Beta-thalassemia major and beta-thalassemia intermedia are usually inherited in an autosomal recessive manner, which means both copies of the HBB gene in each cell have mutations. The parents of a person with an autosomal recessive condition each carry one copy of the mutated gene and are referred to as carriers. When two carriers have children, each child has a 25% (1 in 4) chance to be affected, a 50% (1 in 2) chance to be a carrier like each parent, and a 25% (1 in 4) chance to be unaffected and not be a carrier. Sometimes, people with only one HBB gene mutation in each cell (carriers) do have mild anemia. These people are said to have ‘beta-thalassemia minor’ or ‘beta-thalassemia trait.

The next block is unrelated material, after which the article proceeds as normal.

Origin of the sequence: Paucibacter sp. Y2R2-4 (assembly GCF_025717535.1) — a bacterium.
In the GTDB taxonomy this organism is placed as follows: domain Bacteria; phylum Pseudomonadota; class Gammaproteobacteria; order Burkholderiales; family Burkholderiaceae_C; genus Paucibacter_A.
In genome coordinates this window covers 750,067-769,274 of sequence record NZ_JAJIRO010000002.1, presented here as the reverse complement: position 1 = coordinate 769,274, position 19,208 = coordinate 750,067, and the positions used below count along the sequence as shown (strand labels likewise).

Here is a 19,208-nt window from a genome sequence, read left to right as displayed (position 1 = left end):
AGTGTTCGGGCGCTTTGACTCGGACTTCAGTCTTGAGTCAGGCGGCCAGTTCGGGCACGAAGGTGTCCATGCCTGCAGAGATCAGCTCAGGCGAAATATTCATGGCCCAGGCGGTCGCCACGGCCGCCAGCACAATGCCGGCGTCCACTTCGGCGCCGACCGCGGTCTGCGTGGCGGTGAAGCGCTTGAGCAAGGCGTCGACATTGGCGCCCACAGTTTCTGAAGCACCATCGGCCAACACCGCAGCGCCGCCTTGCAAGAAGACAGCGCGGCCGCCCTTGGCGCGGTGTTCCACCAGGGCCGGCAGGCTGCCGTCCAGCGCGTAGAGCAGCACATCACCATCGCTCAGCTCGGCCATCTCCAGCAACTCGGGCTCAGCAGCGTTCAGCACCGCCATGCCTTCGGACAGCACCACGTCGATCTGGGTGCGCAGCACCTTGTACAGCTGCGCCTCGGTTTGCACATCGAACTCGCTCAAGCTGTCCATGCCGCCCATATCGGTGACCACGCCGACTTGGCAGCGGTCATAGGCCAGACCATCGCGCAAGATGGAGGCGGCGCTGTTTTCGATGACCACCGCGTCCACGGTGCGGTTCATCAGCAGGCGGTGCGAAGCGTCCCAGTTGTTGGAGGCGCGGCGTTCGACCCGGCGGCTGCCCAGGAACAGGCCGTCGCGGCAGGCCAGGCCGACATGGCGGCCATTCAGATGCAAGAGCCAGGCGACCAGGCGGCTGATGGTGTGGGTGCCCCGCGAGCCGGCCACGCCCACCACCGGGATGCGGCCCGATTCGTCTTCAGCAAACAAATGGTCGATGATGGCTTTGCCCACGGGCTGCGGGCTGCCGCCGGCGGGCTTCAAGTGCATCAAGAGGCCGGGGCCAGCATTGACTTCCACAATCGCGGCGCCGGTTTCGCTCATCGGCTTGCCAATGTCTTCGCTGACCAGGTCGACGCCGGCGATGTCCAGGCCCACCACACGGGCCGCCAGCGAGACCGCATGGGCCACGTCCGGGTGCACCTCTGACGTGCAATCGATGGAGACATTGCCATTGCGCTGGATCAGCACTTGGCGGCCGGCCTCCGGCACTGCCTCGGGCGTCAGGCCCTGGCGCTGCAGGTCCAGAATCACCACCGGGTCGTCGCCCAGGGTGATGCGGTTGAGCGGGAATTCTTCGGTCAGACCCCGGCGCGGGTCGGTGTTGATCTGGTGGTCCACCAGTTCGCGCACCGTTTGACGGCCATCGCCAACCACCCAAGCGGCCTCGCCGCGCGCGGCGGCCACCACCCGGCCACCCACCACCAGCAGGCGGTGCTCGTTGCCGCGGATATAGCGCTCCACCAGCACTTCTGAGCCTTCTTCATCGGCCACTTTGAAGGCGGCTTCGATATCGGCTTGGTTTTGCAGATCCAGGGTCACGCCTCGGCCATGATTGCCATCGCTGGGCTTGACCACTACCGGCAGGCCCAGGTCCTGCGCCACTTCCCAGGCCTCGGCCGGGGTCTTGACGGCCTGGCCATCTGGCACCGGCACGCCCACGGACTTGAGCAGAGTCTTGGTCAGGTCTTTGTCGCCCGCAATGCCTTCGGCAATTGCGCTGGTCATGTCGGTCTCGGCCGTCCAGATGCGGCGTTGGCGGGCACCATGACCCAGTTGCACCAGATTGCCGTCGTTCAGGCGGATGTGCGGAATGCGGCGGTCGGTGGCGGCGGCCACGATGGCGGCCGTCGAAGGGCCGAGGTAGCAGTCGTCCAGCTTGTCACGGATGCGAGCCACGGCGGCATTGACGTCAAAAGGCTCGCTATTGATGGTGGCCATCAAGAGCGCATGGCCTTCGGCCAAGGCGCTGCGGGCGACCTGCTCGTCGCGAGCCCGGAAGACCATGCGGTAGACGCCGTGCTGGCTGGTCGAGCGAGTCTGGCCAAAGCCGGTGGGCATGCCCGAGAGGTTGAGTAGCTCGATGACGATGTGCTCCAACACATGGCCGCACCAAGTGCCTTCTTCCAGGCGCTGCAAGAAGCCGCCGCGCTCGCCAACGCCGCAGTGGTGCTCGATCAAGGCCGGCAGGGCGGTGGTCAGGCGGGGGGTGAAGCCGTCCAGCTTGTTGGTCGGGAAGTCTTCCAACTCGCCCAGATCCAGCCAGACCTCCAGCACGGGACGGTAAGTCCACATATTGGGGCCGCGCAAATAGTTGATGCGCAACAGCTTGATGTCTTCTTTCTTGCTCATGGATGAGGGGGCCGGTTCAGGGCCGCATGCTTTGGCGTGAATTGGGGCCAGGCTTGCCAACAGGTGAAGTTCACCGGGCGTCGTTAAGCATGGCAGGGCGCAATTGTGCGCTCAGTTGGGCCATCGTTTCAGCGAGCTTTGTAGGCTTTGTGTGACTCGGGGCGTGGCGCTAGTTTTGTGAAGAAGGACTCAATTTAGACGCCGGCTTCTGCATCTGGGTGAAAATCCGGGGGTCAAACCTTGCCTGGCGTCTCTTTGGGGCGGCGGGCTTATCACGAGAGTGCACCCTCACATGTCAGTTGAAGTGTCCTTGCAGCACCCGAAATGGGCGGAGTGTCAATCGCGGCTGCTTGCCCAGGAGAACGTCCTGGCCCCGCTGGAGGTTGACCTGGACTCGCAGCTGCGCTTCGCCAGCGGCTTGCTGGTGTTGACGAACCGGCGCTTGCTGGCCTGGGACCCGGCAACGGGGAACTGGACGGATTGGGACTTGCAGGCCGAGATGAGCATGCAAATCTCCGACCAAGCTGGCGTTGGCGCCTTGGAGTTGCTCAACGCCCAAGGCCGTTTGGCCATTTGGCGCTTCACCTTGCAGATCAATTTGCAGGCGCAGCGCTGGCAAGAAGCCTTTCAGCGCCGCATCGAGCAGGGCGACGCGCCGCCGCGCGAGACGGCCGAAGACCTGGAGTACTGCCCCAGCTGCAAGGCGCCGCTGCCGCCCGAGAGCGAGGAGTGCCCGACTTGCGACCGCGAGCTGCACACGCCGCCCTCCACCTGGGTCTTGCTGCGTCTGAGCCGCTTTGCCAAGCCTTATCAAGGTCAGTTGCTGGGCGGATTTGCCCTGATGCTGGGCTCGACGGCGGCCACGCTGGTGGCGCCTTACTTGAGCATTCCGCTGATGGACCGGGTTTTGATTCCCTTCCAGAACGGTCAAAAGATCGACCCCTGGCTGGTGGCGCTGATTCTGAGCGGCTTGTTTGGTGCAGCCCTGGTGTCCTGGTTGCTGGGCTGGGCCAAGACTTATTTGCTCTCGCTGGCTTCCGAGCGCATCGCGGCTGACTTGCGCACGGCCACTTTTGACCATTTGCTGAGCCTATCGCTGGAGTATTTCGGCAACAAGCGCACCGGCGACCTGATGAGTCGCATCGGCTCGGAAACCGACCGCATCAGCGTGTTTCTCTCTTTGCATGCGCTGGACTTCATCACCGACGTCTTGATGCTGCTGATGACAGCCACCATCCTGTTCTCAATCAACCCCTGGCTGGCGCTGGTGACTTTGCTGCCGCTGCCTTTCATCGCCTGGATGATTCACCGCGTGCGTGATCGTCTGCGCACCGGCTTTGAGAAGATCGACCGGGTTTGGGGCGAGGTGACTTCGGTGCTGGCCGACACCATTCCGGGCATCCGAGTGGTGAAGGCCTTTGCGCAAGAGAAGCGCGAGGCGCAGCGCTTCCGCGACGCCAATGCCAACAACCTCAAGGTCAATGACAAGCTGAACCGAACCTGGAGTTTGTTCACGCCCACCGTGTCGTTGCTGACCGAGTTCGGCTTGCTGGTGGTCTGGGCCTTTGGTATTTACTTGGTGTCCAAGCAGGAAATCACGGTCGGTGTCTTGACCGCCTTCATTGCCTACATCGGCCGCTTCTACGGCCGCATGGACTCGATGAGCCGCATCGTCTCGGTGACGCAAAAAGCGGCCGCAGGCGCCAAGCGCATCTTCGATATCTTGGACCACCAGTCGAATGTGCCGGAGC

Beta thalassemia is most often found in persons who are of Mediterranean ancestry (Greek or Italian). Each child of two carrier parents is at 25 percent risk for the disease. Carrier status can be determined by the following:
- Complete blood count (CBC) – a measurement of size, number, and maturity of different blood cells in a specific volume of blood.
- Hemoglobin electrophoresis with A2 quantitation – a lab procedure that differentiates the types of hemoglobin present
These studies can be performed from a single blood sample. Prenatal diagnosis is determined from CVS (chorionic villus sampling) or amniocentesis. Treatment for beta thalassemia may include:
- Regular blood transfusions
- Medications (to decrease amount of iron in the body, called chelation therapy)
- Surgical removal of the spleen (if necessary)
- Daily doses of folic acid
- Possible surgical removal of the gallbladder
- No iron supplements
- Bone marrow transplantation